• Just looking around
    Posts: 15 from 2016/1/22
    > who will pay for the 3 engineers?
    First of all, there are former Amiga users who are in electronics and could do this, finding the money to pay them would be no easier and no harder than for other team members. If some people are willing to be on the team and work on software as a labor of love while only hoping to making a little bit of money here and there during the work on the software, there is no reason it would be different for the work on the hardware.

    Moreover, even if finding such hardware developpers ends up being impossible, it is possible to find some investors.

    > if you want to get money from someone you must offer a detailed
    > business plan (6 months work) with all details like what are your
    > potential customers and markets, ideas how market develop and why,
    > what are competitors and why your product is better and so on.
    I am willing to do all of this, part of your points are already addressed (potential customers and markets, part of why the product is better) in the file and parts I still need to write (how to develop, what are competitors, part of why the product is better, budget, etc.).

    > go to some investors collecting money
    I would be willing to do this if needed, even though I would look around to see if there is another Amiga user willing to do it as I am not the best person for this (saying that I am socially inept to a pathological degree would be an undertatement). I would definitively do it as best as I can if no one else volunteers.

    > Before ask MorphOS team if they would be willing at all to
    > invest time in it and what they would ask for it, otherwise
    > it is a pure theoretical discussion.
    This doesn't make sense. If the team refuses the idea upfront, an investor which likes the concept would refuse to invest because it could not work without the involvement of the team. Moreover, if I prepare a business plan, I cannot go to them on my own an hope to get them on board. Investors deal with existing registered companies, not with a guy who hopes to get work done by a company of which he is not part. Unless the involved registered company, in this case, the MorphOS team, is open to the idea, I cannot talk on behalf of the said company to an investor. The sames holds true for any other person, who willing to take care of finding investors, which I may find.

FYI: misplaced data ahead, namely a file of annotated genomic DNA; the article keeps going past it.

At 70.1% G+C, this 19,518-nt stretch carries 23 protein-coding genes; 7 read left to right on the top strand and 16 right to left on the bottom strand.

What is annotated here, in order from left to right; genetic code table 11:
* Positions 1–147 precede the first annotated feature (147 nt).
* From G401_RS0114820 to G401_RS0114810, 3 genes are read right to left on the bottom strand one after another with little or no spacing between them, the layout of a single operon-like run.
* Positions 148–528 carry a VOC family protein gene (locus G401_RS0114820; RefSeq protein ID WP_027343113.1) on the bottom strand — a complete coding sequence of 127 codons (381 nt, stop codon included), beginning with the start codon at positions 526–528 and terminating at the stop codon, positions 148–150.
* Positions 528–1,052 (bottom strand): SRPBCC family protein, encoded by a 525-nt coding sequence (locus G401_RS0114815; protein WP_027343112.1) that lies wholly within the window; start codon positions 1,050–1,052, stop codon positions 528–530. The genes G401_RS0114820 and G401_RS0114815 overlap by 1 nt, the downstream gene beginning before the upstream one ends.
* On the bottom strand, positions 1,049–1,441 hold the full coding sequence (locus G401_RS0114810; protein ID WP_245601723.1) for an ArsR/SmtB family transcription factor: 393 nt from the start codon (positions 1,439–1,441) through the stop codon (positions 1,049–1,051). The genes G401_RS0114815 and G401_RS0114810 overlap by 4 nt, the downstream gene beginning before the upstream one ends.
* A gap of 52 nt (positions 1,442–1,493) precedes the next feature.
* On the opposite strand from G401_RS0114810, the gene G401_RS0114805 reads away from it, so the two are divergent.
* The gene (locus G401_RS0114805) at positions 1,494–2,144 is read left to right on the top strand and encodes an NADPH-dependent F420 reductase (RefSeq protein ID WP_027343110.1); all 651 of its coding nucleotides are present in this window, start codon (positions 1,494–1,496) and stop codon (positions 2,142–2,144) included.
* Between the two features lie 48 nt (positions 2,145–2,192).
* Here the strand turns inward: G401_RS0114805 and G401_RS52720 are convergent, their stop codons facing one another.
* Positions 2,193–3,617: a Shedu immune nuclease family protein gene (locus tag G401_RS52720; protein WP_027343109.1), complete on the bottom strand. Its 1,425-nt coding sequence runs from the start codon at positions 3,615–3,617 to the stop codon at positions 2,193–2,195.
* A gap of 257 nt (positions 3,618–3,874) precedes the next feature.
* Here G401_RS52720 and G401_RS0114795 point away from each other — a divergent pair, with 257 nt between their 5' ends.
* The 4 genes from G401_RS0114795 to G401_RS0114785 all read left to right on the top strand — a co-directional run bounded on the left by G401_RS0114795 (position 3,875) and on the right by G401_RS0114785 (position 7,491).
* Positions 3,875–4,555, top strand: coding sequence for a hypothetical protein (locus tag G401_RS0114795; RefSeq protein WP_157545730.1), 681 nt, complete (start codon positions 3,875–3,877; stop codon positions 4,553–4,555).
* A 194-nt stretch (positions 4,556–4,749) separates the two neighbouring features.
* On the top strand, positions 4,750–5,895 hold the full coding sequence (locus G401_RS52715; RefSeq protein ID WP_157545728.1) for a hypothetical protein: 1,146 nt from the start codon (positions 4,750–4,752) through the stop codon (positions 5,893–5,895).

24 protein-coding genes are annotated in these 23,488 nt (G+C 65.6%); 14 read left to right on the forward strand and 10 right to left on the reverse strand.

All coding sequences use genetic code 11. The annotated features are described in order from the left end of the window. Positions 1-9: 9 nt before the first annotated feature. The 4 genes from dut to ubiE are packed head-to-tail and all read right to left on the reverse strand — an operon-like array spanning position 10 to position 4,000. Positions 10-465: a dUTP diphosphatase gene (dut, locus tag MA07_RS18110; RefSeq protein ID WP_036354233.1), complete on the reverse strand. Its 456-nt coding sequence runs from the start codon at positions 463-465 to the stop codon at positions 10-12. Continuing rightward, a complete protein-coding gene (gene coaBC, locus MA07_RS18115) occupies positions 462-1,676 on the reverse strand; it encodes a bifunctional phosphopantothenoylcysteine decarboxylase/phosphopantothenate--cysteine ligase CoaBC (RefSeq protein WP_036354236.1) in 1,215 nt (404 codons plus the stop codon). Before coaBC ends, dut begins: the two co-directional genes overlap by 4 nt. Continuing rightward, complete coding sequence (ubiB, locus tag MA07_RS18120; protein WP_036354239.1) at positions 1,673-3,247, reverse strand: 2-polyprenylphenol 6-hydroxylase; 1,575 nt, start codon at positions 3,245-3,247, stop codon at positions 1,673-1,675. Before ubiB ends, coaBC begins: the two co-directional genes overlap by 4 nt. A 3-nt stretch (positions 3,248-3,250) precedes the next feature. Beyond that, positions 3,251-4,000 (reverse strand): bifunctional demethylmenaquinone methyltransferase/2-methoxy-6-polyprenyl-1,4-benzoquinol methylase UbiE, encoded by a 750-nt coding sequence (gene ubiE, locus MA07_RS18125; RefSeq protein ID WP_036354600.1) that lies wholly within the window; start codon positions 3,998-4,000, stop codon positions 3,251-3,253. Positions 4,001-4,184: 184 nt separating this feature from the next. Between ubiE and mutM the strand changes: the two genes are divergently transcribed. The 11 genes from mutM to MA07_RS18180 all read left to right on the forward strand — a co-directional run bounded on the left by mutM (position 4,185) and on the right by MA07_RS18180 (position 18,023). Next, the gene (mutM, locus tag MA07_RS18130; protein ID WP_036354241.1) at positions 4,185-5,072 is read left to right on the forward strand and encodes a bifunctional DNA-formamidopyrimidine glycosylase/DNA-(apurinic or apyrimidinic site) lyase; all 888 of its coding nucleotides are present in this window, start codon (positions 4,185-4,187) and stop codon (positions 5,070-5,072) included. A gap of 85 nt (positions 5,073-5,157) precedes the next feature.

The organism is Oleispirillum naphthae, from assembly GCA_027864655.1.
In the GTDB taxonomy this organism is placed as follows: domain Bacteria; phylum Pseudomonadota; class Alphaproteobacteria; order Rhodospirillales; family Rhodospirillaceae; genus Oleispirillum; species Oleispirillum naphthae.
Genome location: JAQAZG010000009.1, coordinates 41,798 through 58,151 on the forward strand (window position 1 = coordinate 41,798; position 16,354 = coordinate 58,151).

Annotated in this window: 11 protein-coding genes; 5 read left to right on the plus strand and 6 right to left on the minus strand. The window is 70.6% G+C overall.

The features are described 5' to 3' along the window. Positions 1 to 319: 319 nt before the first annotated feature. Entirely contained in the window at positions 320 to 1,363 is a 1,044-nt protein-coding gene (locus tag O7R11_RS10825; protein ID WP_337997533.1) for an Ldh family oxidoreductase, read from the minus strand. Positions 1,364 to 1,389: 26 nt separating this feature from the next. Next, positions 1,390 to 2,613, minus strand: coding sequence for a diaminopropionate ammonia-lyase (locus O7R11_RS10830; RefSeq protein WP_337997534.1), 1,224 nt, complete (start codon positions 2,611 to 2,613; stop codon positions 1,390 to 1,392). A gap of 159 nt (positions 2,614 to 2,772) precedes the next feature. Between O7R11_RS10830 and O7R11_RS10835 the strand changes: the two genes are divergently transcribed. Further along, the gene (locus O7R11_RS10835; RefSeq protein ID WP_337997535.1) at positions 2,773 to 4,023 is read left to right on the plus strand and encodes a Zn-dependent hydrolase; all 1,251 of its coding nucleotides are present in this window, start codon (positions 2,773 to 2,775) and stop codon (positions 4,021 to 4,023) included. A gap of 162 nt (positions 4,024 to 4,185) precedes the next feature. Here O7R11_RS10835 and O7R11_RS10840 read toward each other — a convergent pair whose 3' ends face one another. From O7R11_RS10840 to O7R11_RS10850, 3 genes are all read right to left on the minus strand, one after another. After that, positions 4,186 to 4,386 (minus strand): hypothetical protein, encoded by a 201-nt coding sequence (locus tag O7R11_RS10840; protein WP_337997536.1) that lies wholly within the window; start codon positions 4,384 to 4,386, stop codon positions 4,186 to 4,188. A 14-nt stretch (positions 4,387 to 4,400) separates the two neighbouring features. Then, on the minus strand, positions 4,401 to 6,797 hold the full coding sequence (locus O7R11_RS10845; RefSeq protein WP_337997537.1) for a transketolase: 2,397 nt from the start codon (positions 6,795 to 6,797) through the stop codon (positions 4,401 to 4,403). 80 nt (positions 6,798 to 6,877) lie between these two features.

There is no point in me doing a business plan as suggested earlier if the MorphOS team decides that, no matter what, they would never follow it.

    > There is a very very simple reason for this.
    > They barely have time to work on the software.
    > Where are they gonna find time to work on hardware as well?
    I never said the same people have to do it. They could get some hardware people on the team. If not, the MorphOS team can partner with another Amiga company which does hardware, such as, for example, Acube.

    > Second: if MIPS is growing as you claim, why is Imagine doing so poorly?
    Imagination bought a sinking boat, it takes a bit of time to get it back afloat. When they bought it was about the time of the release of the Microaptiv, Interaptiv and Proaptiv to the market, it was a platform created by their predecessor, they had to start from there, they had to build from there, creating the Warrior platform (released 2014 to market) which was the first of their own. Due to limited funds, they had to start by switching only one of the designs to 64 bit at the time, they chose to start by the midrange, it gave us the i6400; now with the release of the p6600, they are truly entering the game again, having both a 64 bit midrange and a 64 bit highend. This is the true beginning. What happened before was only the preparation to give good results in the future, not bring money immediately, which would have been impossible given the state of MIPS Technologies when they bought it. This doesn't have stopped them from having signed over 20 new licensees during the last few years.